The plane finally arrives, the gate opens and we are on board ready to fly. Missed the take off time by a few minutes but we are 3+ hours late anyway so a couple of minutes will make little difference. As long as our ride is there when we arrive I don’t care too much. Dammed if we don’t get breakfast on the plane and it looks like we get to Nadi in a much better frame of mind than if we had had to survive on a croissant and a hot chocolate. The plane is sparsely populated and we both find rows of unoccupied seat to stretch out on and continue to bag a few more precious minutes of sleep. I don’t know how this will affect our sleeping pattern when we arrive in Fiji but we are diving after the next sleep come hell or high water. We can chill a bit today and will for sure only do 2 dives tomorrow so we can lounge in the afternoon. By then our bodies should be in sync.
Arrival in Nadi is a little quicker than the 6.5 hours we were told it was going to take so somehow the pilot made back a few minutes on the flight. Upon landing we realize there is a rainstorm raging. The rain is coming down hard, the runway is shiny.
At the exit gate there is a fellow with the dive resorts name on a sign. An affirmation he is our guy and we are in Land Cruiser, snorkel and all, and down the road. It rains hard and harder as we make our way towards the Volivoli. Last week when Cyclone Jodie passed by, the low-lying areas of Viti Levu were flooded. It made world news. We read about it in Edmonton. The rain storm we are driving through has just been classified Cyclone Keni. Now we have been in two official cyclones. Once a few years back in Myanmar and now in Fiji.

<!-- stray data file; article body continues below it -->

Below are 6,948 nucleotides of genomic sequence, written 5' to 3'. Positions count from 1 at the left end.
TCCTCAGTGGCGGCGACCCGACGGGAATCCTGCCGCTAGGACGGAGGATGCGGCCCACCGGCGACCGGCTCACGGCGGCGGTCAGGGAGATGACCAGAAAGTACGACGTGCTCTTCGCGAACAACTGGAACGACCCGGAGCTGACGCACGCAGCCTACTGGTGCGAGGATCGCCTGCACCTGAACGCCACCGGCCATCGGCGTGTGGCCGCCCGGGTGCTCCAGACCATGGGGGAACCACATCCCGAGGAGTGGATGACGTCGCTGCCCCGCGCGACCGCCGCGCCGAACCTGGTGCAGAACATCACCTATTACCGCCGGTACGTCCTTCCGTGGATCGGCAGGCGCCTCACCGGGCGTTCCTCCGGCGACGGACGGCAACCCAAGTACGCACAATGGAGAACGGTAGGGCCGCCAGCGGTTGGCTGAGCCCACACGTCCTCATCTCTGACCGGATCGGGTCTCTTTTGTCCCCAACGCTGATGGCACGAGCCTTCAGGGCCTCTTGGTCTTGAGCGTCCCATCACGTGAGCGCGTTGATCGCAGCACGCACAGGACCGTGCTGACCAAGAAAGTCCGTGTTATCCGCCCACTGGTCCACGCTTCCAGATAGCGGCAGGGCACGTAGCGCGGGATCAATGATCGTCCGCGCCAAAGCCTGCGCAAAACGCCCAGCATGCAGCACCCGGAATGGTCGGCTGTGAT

As we drive from the Nadi airport towards the Voli Voli Resort, our driver shows us where the flooding occurred with the last cyclone. Low areas of the road we travel were a metre under water. He shows us where even he, with his snorkled Land Cruiser, got turned around. The good thing, he says, was that by the next morning, the road was driveable again. He says it is not the rain that is the worse part of a cyclone but the wind. The rain water will run off to the ocean, but the wind will destroy houses and buildings.
It is raining hard in some areas as we circumnavigate the island and the wind blows hard. I look down roads that lead inland and they are fully immersed in muddy water. The small creeks running under bridges that we cross are running very high and swift, some nearing the bottom edge of the bridges. There are men standing on the bridges watching for dangerous tree branches so they can move them before a log jam occurs.
We make the 100 km journey in under 3 hours, the traffic being high due to everyone heading home in preparation of this next storm. We are welcomed by the (slightly relieved, I think) manager of the resort. He warns us the storm is picking up strength and that we will have to make a call tomorrow morning as to whether we go diving.
Our home for the next week
Stepping out of the car at the Volivoli it is again coming down in buckets. We step inside the lobby and are supplied with an umbrella so we can stay dry while getting to the dining room. In the short time it takes to eat lunch the rain has subsided and the wind is calm. I spoke of how smooth travel had gone up to today and today a lug nut fell off one of the wheels. We still progress towards our goal but we need to stop at a service station so the wheel does not leave us completely. Debbie calculated we have 13 flying legs this trip and if this is the worst glitch we encounter it should be an outstanding trip.
View from our veranda
We unpack, organize our very nice ocean view bungalow, enjoy a tasty supper while watching the alternating rain and wind gusts, and then struggle to keep our eyes open. We crash at 8:30. Lights out.